Modern-day detectors can now detect both smoke and carbon monoxide gas, and differentiate between the two, allowing for extra convenience. It’s recommended to have at least one each floor of the home, attic, and basement included, in addition to the doors near bedrooms and garages. This will help maximize being able to notice when an outbreak of carbon monoxide gas occurs in the home.
The History of the Smoke Detector
The modern smoke detector can trace its roots to the late 1930s. Walter Jaegar, frustrated that his latest invention, a poison gas sensor, wasn’t working as he had hoped. He had envisioned the device to work when gas entering the sensor would alter the electric current in the circuit of the device, but the concentrations of gas didn’t trigger the desired effect. As the story goes, Jaegar lit a cigarette and noticed the instrument recorded a drop in current, and this discovery of smoke particles triggering this current drop led to the modern-day smoke detector.
It wasn’t until 1951 that ionization smoke detectors would make it to the United States, only used in large industrial facilities due to concerns with size and cost. The average consumer would have a simple fire detector in their home, which only reacted to high temperatures rather than detecting smoke. However, the temperature of the room as a measure for alarm was flawed in numerous ways; by the time the temperature reaches a level that would trigger the alarm, a room could fill with smoke, or fire could spread, and studies were actively showing that smoke detectors noticed fires more quickly than heat detectors. Thankfully, in the 1970s, smoke alarms became much smaller and more affordable for consumers, only needing the power of a 9-volt battery to run.
History of Carbon Monoxide Detection
Carbon monoxide is a particularly dangerous gas because humans can not detect it with their senses. Importantly, CO gas is odorless and colorless and also lacks any taste or feel. CO gas works in the human body by displacing oxygen, which is critical to life. By the time most people realize that something is wrong or that they have CO poisoning it is often too late. Carbon monoxide is also very prevalant since any type of combustion can generate it. Common sources of poisoning in current times are generators run indoors with inadequate ventilation, a furnace that does not vent properly, or coal or woodstoves used to heat homes.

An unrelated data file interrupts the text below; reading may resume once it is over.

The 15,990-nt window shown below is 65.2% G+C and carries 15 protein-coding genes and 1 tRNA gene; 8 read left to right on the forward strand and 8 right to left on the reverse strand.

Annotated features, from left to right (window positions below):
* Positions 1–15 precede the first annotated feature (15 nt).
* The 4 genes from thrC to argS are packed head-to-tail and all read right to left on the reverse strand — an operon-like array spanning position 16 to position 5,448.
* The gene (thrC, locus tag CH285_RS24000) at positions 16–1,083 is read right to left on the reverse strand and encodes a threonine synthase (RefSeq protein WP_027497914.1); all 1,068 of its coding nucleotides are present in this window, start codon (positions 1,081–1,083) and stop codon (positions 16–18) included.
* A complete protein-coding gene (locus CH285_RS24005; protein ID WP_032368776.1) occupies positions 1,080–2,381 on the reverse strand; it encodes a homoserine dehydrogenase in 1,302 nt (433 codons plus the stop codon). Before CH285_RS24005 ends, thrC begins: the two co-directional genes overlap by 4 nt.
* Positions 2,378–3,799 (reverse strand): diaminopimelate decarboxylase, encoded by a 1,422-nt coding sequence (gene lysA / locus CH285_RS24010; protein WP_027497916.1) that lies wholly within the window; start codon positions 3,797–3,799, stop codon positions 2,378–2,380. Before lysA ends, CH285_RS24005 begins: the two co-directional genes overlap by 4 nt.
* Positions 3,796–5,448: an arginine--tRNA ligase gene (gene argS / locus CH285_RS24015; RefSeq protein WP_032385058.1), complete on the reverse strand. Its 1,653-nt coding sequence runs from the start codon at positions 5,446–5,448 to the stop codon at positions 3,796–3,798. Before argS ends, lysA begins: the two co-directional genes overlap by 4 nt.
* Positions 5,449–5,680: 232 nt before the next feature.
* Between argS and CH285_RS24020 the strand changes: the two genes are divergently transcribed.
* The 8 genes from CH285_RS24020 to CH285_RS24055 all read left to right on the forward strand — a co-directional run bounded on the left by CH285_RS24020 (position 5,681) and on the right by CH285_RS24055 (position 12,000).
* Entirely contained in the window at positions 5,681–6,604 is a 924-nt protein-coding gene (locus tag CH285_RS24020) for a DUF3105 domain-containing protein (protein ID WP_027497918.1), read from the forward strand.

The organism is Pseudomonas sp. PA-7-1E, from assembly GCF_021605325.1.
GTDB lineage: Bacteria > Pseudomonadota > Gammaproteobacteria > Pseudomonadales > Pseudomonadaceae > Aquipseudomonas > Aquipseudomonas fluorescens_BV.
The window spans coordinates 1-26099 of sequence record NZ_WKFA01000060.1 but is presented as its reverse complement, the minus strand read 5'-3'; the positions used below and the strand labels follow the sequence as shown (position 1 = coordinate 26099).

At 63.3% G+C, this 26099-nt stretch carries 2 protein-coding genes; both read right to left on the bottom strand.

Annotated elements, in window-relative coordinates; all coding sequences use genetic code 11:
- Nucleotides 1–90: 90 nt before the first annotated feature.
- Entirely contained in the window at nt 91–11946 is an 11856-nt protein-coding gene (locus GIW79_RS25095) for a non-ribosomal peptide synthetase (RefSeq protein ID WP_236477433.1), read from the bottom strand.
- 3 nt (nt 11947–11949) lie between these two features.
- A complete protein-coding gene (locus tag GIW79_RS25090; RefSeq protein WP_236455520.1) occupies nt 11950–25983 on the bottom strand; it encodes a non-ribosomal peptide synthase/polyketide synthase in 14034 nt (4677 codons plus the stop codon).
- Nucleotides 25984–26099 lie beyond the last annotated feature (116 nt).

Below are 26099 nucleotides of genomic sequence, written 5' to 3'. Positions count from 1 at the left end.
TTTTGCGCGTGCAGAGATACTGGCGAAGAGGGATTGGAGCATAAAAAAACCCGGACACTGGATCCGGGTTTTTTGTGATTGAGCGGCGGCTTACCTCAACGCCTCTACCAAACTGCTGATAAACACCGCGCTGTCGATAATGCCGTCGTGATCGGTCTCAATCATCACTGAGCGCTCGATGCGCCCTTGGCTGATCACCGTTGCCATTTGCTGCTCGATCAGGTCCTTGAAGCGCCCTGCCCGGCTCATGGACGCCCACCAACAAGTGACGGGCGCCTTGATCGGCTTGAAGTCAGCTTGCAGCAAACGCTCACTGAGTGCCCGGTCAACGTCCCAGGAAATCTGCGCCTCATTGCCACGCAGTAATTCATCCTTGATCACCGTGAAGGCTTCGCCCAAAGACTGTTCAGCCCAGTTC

Since its discovery in the late 1700s, scientists have learned more and more about the deadly nature of carbon monoxide gas. As carbon monoxide poisoning can be caused by a variety of household appliances and heating systems, the need for detecting the poison gas before it can cause any harm became more and more important.
Early carbon monoxide detectors were very crude and rudimentary. In 1925, sanitation workers would manually crush glass containers filled with a variety of chemicals in order to detect carbon monoxide inside confined spaces like manholes. Following the success of the home smoke detector, BRK Electronics went on to develop the first mainstream carbon monoxide detectors, released in the mid-1990s. When deployed properly carbon monoxide detectors are a critical piece of life safety equipment that every home and building should have.
Smart Homes and Smoke & Carbon Monoxide Detectors
Modern smoke and carbon monoxide detectors can also be “smart detectors”, or detectors that connect to a cell phone app, or even to a house’s greater security system. These smart detectors add an extra layer of convenience to the home security experience. By connecting these detectors directly into the home security system, residents have all of their security products in one centralized base. This can even prove to save lives in some situations – a family receiving a warning of carbon monoxide in their home while they’re already out of the house will know before entering the house, dramatically decreasing the chance of exposure and allowing them to report it to the authorities to clear out the gas sooner than if they had waited until they got home to call it in. These smart devices will send notifications to your phone or tablet when the alarms go off, allowing you to know right as it happens.
It’s truly spectacular that the dangers of poisonous gases and fires can be circumvented with the use of these carefully crafted alarms. A simple alarm system to warn people of dangers within the home, whether it be an electrical fire or a heating failure dispensing poisonous gas into the home, is a necessity in home security. Security begins from inside the home, from the accidental dangers, the dangers that are unpredictable and can happen any time. Whether the simplest alarm, or a complex system of alarms all working together within a single security system, having carbon monoxide and smoke detectors is key to owning a safe home.